Immunotherapy 'Plus': Adding Radiation and Chemo to Immune Therapies

Robert H. Carlson, MBA

Disclosures

June 27, 2016

In This Article

So Far, Only Safety

Bevacizumab is FDA approved for recurrent glioblastoma, so an oral presentation at ASCO 2016 on combining it with pembrolizumab in the session on CNS trials was indeed an early report on immunotherapy plus standard of care.[2]

"But we only reported on the safety; the efficacy data are still maturing. We hope to have a read on the preliminary efficacy in the next 3-6 months," said lead author David Reardon, MD, clinical director of the Center for Neuro-Oncology at Dana-Farber Cancer Institute.

Dr Reardon said the aggregate of initial reports on combinations of immunotherapies has produced sufficient interest to move on to other combination treatments, including combinations with standards of care.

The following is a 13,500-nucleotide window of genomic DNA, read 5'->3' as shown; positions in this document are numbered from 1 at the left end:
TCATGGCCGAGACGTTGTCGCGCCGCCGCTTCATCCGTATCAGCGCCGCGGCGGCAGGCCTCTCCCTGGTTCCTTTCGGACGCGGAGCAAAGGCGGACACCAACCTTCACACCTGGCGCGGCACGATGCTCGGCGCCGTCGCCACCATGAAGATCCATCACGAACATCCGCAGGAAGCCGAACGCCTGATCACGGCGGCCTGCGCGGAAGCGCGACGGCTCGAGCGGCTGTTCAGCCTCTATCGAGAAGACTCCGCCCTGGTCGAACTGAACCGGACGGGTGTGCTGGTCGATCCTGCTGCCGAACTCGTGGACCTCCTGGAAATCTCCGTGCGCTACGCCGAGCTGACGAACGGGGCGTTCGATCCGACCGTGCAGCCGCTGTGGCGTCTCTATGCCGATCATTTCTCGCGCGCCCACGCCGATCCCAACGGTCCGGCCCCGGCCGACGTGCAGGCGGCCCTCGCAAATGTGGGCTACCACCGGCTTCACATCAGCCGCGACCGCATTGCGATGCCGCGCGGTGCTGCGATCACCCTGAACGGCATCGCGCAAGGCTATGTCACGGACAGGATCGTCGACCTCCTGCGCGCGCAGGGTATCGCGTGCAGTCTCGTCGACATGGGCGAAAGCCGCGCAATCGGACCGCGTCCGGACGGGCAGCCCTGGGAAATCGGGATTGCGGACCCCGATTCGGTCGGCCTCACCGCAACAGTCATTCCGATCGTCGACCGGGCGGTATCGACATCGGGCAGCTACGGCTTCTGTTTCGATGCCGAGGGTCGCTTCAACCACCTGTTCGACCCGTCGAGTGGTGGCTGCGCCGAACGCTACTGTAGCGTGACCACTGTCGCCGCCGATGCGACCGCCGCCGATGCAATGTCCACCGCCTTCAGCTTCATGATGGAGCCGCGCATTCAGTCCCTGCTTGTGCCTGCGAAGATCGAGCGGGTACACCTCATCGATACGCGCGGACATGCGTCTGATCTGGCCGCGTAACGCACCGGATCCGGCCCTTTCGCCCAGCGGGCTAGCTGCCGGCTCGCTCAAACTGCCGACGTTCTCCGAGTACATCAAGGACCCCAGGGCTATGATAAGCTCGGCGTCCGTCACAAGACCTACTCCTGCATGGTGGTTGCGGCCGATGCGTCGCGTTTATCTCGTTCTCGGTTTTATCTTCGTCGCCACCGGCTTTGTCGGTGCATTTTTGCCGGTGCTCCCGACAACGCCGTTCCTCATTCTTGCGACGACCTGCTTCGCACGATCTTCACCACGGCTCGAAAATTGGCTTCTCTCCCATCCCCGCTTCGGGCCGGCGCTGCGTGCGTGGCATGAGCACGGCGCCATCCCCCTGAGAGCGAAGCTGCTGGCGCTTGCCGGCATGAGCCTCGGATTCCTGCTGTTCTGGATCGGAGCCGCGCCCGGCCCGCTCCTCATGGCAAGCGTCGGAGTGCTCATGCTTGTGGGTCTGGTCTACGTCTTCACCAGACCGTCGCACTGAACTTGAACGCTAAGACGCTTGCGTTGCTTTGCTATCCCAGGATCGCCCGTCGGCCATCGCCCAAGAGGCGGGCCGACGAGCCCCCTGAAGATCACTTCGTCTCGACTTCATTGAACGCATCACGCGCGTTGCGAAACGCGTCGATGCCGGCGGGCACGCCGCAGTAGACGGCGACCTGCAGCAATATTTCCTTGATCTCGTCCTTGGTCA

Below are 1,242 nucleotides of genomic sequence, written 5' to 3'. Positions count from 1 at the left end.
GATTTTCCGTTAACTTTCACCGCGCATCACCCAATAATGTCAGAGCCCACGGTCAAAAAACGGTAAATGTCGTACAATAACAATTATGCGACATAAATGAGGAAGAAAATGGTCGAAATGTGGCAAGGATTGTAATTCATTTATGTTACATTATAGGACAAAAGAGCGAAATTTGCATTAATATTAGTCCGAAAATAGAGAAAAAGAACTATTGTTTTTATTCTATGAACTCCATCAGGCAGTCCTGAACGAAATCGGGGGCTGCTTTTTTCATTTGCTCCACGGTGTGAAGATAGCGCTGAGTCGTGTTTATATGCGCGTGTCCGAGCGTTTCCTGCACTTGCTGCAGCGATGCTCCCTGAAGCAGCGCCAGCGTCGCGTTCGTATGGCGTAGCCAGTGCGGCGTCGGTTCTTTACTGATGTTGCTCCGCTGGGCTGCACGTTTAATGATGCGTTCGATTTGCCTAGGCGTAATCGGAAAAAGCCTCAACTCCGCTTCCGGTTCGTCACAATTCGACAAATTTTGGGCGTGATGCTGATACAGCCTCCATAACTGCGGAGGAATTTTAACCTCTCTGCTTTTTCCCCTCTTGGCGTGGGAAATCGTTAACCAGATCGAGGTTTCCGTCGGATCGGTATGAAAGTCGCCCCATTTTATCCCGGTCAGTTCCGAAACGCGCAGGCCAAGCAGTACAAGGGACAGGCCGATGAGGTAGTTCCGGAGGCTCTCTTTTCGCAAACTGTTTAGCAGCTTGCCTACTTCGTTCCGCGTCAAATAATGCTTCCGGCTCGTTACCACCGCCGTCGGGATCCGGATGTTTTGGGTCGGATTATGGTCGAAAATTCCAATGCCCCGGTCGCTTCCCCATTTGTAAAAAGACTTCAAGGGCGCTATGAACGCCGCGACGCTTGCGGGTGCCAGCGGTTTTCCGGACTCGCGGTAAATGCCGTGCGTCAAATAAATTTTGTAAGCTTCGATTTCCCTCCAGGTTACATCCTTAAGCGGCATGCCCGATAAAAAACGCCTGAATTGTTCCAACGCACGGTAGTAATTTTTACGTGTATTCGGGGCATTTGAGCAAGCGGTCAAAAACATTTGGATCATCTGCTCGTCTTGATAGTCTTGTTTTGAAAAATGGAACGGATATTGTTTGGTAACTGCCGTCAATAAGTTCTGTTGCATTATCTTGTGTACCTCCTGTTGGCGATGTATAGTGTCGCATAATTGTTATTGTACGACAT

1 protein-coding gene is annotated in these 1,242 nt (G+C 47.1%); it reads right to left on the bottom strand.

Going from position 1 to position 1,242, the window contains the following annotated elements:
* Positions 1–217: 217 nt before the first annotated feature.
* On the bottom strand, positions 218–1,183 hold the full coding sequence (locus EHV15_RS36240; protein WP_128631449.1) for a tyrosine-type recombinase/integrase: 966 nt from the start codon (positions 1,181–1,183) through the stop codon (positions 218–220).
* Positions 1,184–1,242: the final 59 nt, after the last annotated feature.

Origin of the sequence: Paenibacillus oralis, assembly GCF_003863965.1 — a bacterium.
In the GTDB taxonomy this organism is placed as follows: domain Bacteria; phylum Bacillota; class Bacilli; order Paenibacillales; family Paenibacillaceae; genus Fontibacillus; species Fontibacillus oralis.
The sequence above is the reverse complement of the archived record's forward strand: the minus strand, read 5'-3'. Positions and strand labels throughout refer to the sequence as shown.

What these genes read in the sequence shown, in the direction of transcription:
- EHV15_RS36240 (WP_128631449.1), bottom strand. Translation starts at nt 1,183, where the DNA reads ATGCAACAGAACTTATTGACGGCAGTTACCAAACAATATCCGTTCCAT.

One ongoing trial combines the PD-L1 inhibitor durvalumab (medi4736) with radiation and temozolomide, Dr Reardon said. There were no data to present this year, he said, but probably in 2017 the results of some of these combinatorial regimens will be presented.

"And if the results are really compelling, they may indeed steer us away from cytotoxic approaches for patients, but that is certainly quite a way down the road," Dr Reardon said. At the moment, there are no data either way to know whether the addition of chemotherapy may be a positive or detrimental strategy for brain cancer patients.

Low Toxicity Profile Appealing in Combination

The low toxicity profile of the current immunotherapy agents—at least as monotherapies—may make them attractive in combination with chemotherapies.

"The vast majority of side effects with immunotherapy agents are mild and quite manageable," Dr Reardon said. "From that point of view, combining a treatment that has potential side effects with a treatment with low side effects is much more attractive for patients than a combination of chemotherapies where each has significant side effects."

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